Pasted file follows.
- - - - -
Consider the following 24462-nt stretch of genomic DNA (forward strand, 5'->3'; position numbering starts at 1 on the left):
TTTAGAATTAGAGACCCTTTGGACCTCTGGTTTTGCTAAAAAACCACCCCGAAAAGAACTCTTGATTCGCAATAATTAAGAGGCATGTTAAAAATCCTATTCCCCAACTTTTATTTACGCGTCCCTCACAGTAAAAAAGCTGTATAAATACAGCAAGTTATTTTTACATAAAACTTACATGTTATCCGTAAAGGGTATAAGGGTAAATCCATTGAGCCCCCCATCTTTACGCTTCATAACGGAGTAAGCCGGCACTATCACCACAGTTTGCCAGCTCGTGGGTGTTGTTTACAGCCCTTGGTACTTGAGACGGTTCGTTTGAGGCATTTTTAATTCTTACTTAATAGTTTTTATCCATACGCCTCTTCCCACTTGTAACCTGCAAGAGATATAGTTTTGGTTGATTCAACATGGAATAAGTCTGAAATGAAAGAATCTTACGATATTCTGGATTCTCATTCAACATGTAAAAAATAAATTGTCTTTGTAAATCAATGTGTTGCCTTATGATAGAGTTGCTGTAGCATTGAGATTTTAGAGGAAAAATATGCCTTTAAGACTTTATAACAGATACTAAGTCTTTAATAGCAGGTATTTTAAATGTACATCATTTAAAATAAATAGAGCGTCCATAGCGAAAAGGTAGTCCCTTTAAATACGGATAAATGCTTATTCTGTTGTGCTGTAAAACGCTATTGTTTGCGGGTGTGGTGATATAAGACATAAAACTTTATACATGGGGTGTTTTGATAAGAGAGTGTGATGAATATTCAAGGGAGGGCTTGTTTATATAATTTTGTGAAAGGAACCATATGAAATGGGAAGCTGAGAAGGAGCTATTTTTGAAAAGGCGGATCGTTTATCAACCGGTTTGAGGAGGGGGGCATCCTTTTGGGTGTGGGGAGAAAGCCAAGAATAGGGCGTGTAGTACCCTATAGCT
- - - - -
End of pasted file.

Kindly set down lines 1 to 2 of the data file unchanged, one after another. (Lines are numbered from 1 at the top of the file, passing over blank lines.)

Consider the following 24462-nt stretch of genomic DNA (forward strand, 5'->3'; position numbering starts at 1 on the left):
TTTAGAATTAGAGACCCTTTGGACCTCTGGTTTTGCTAAAAAACCACCCCGAAAAGAACTCTTGATTCGCAATAATTAAGAGGCATGTTAAAAATCCTATTCCCCAACTTTTATTTACGCGTCCCTCACAGTAAAAAAGCTGTATAAATACAGCAAGTTATTTTTACATAAAACTTACATGTTATCCGTAAAGGGTATAAGGGTAAATCCATTGAGCCCCCCATCTTTACGCTTCATAACGGAGTAAGCCGGCACTATCACCACAGTTTGCCAGCTCGTGGGTGTTGTTTACAGCCCTTGGTACTTGAGACGGTTCGTTTGAGGCATTTTTAATTCTTACTTAATAGTTTTTATCCATACGCCTCTTCCCACTTGTAACCTGCAAGAGATATAGTTTTGGTTGATTCAACATGGAATAAGTCTGAAATGAAAGAATCTTACGATATTCTGGATTCTCATTCAACATGTAAAAAATAAATTGTCTTTGTAAATCAATGTGTTGCCTTATGATAGAGTTGCTGTAGCATTGAGATTTTAGAGGAAAAATATGCCTTTAAGACTTTATAACAGATACTAAGTCTTTAATAGCAGGTATTTTAAATGTACATCATTTAAAATAAATAGAGCGTCCATAGCGAAAAGGTAGTCCCTTTAAATACGGATAAATGCTTATTCTGTTGTGCTGTAAAACGCTATTGTTTGCGGGTGTGGTGATATAAGACATAAAACTTTATACATGGGGTGTTTTGATAAGAGAGTGTGATGAATATTCAAGGGAGGGCTTGTTTATATAATTTTGTGAAAGGAACCATATGAAATGGGAAGCTGAGAAGGAGCTATTTTTGAAAAGGCGGATCGTTTATCAACCGGTTTGAGGAGGGGGGCATCCTTTTGGGTGTGGGGAGAAAGCCAAGAATAGGGCGTGTAGTACCCTATAGCT